Moreau says the goals during the months of May and June are to resolve the issues with the Attorney General’s office, develop a more economical leachate utilization plan and to develop a two-year agreement for CSWD to operate ICP. “I don’t think all the permitting issues will be completed by June 30th, but we anticipate that all of the parties (various state agencies, the Intervale Center and CSWD) will have charted a very clear course to follow for obtaining the necessary permits to operate the facility for approximately two years,” he says. Over the period from June 2008 to June 2010, CSWD will look for alternative sites.
The Vermont Legislature passed legislation (H.873) this spring allowing composting facilities that have a Vermont Act 78 Solid Waste Permit to be exempt from Act 250 until June 30, 2010. The Intervale Center has submitted a revised solid waste permit application to the State of Vermont. “It is yet to be determined whether the permit application needs further revision,” says Moreau. “If CSWD and the Intervale Center can work out an agreement for CSWD to operate the ICP, then CSWD will pay for any further permit application changes.”
FARM POWER AND PUGET SOUND ENERGY TO DEVELOP DAIRY DIGESTER
A dairy digester to produce electric power from manure will be built by Farm Power Northwest, of Skagit County, Washington. The technology holds the promise of both an environmentally friendly energy source and a benefit to local dairy farmers and the Skagit County economy.
Puget Sound & Energy (PSE), in conjunction with Farm Power founders Kevin and Daryl Maas of Mount Vernon, signed the agreement as a first step toward generating up to 1.5 megawatts of electrical power – enough to meet the needs of 1,000 households. Under the agreement, PSE will purchase electricity generated by Farm power as well as the associated renewable energy credits resulting from the renewable energy source.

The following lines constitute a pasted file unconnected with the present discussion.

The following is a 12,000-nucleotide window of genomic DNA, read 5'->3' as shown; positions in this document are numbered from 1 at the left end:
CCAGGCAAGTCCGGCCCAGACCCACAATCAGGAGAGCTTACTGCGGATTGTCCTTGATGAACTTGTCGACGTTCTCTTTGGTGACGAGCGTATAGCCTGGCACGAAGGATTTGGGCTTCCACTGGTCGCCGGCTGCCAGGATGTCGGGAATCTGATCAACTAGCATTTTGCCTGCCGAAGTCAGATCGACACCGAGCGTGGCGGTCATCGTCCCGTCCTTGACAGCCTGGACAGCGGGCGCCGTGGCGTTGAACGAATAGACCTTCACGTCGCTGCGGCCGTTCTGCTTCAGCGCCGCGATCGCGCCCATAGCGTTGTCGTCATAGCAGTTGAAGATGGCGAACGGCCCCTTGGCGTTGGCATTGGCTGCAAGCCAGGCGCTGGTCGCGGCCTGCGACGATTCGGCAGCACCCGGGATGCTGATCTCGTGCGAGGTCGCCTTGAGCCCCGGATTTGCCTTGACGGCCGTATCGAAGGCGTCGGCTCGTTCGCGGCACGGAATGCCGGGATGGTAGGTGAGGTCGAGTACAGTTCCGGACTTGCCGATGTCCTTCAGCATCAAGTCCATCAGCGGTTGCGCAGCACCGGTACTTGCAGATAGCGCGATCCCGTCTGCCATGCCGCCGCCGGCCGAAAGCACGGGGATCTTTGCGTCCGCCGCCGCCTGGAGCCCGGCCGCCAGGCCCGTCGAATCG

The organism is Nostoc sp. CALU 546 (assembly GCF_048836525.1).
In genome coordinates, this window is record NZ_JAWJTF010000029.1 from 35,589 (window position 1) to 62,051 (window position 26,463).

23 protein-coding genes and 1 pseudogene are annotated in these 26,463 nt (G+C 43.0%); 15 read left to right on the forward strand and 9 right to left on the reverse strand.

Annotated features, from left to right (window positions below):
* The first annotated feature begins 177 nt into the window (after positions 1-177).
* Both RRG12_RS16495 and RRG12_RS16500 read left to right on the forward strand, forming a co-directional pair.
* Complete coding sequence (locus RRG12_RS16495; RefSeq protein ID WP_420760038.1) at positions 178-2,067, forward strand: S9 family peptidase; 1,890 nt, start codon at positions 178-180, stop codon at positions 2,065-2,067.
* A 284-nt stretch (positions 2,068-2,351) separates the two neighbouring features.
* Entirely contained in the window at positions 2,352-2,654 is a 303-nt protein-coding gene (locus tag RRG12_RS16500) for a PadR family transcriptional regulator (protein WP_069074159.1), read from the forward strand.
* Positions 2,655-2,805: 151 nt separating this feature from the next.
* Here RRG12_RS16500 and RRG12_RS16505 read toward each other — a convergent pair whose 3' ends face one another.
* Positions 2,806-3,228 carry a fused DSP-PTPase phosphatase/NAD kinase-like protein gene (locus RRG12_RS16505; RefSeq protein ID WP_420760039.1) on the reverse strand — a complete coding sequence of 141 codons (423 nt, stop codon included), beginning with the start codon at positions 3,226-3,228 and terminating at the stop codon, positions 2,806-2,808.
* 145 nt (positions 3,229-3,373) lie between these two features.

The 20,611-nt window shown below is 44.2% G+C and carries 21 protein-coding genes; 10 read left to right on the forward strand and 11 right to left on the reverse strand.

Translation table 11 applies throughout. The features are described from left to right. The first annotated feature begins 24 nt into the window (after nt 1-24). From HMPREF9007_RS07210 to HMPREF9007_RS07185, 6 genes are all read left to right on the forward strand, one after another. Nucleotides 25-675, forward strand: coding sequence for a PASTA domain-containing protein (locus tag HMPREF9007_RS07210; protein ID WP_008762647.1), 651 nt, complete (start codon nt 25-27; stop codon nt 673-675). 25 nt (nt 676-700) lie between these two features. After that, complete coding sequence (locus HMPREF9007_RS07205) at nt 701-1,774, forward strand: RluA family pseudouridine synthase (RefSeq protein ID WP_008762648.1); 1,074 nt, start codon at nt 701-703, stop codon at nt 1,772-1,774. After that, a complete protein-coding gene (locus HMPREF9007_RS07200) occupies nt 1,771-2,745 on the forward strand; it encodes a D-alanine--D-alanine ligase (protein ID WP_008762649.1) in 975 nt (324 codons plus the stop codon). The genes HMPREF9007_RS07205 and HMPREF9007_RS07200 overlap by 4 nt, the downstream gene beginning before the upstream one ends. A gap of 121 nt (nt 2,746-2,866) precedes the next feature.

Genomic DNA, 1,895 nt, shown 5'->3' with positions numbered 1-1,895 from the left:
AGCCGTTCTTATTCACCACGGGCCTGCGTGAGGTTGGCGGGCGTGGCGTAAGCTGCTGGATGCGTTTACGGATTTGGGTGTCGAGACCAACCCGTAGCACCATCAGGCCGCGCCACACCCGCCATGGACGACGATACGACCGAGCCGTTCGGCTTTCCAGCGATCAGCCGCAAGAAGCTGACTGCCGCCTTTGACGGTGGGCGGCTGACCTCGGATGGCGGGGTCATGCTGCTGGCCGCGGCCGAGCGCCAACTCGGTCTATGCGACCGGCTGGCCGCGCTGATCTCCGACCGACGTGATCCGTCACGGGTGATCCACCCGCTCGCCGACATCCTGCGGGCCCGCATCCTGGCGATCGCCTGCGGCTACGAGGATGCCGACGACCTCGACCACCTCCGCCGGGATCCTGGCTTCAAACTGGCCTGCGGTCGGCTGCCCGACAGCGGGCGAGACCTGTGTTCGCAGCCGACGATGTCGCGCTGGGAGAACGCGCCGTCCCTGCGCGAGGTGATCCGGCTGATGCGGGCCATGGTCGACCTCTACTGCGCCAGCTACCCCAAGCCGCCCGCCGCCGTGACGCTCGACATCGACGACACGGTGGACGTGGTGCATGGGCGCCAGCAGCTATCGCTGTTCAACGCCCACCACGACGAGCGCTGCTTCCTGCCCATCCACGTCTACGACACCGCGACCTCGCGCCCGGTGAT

Ithaca, New York
CAMPUS CLOSES FACILITY, SUPPORTS LOCAL COMPOSTER
Ithaca College began a campus composting program in 1993 as a means to divert food scraps. The program became a service offered by the Facilities Department, but was only tangentially connected to the college’s educational mission, because it is not an agricultural school, explains Mark Darling, Ithaca College’s Program Coordinator for the Recycling/Resource Management division. “The primary reason for closing our facility was the opening of Cayuga Compost,” says Darling. “This allowed us to support a local business, one whose focus is producing excellent compost.”
Cayuga Compost and Tompkins County cooperated on a six-month food waste composting pilot in 2006, collecting approximately 200 tons. The company now offers weekly collection of 55-gallon bins to several businesses and institutions, as well as for public events. The County provides yard trimmings for the mix; finished compost is sold in specialty blends to landscapers and wineries, as well as in bags at retail outlets.
Fresno, Kings Counties, California
FUNDING ADVANCES FOR DIGESTER PROJECTS
Anaerobic digester projects in California’s Central Valley received an allocation from the California Debt Limit Allocation Committee (CDLAC) for $65.35 million to support financing of renewable natural gas (RNG) facilities. Microgy, Inc., a subsidiary of Environmental Power Corporation, received the debt limit allocation for two separate projects – the Riverdale Cluster in Fresno County, which consists of digesters at three adjacent dairies with expected output of 621,000 MMBtu/year of RNG, and the Hanford Cluster in Kings County, which consists of three dairies with expected output of 732,000 MMBtu/year of RNG. Marketing of tax-exempt bonds will begin shortly to support construction of the facilities. The debt allocation amount includes funding for capitalized interest, debt service reserve funds and financing costs. Capital costs include expenditures required for “hub and spoke” type projects where digesters are distributed over multiple farms and raw biogas is transported to a centralized gas conditioning system.